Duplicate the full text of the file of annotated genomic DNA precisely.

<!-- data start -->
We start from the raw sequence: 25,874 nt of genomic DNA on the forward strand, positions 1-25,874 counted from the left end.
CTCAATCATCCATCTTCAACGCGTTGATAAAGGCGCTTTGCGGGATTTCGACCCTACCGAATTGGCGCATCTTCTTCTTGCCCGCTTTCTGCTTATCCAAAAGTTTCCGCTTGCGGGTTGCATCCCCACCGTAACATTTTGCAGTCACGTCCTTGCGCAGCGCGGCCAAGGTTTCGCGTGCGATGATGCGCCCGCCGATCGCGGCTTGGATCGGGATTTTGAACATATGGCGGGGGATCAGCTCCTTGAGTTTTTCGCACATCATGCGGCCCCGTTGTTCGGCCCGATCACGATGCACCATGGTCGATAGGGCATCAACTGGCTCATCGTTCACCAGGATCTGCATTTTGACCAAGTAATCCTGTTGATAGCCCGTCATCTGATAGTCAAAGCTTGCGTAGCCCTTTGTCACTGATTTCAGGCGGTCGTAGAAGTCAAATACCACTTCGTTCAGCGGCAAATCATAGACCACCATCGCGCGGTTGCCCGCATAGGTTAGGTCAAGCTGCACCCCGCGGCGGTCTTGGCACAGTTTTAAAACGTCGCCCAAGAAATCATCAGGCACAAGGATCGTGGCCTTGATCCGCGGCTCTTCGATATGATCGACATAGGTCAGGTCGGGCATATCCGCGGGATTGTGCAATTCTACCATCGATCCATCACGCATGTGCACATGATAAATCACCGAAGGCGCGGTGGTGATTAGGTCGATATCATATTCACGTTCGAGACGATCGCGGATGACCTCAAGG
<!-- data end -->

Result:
We start from the raw sequence: 25,874 nt of genomic DNA on the forward strand, positions 1-25,874 counted from the left end.
CTCAATCATCCATCTTCAACGCGTTGATAAAGGCGCTTTGCGGGATTTCGACCCTACCGAATTGGCGCATCTTCTTCTTGCCCGCTTTCTGCTTATCCAAAAGTTTCCGCTTGCGGGTTGCATCCCCACCGTAACATTTTGCAGTCACGTCCTTGCGCAGCGCGGCCAAGGTTTCGCGTGCGATGATGCGCCCGCCGATCGCGGCTTGGATCGGGATTTTGAACATATGGCGGGGGATCAGCTCCTTGAGTTTTTCGCACATCATGCGGCCCCGTTGTTCGGCCCGATCACGATGCACCATGGTCGATAGGGCATCAACTGGCTCATCGTTCACCAGGATCTGCATTTTGACCAAGTAATCCTGTTGATAGCCCGTCATCTGATAGTCAAAGCTTGCGTAGCCCTTTGTCACTGATTTCAGGCGGTCGTAGAAGTCAAATACCACTTCGTTCAGCGGCAAATCATAGACCACCATCGCGCGGTTGCCCGCATAGGTTAGGTCAAGCTGCACCCCGCGGCGGTCTTGGCACAGTTTTAAAACGTCGCCCAAGAAATCATCAGGCACAAGGATCGTGGCCTTGATCCGCGGCTCTTCGATATGATCGACATAGGTCAGGTCGGGCATATCCGCGGGATTGTGCAATTCTACCATCGATCCATCACGCATGTGCACATGATAAATCACCGAAGGCGCGGTGGTGATTAGGTCGATATCATATTCACGTTCGAGACGATCGCGGATGACCTCAAGG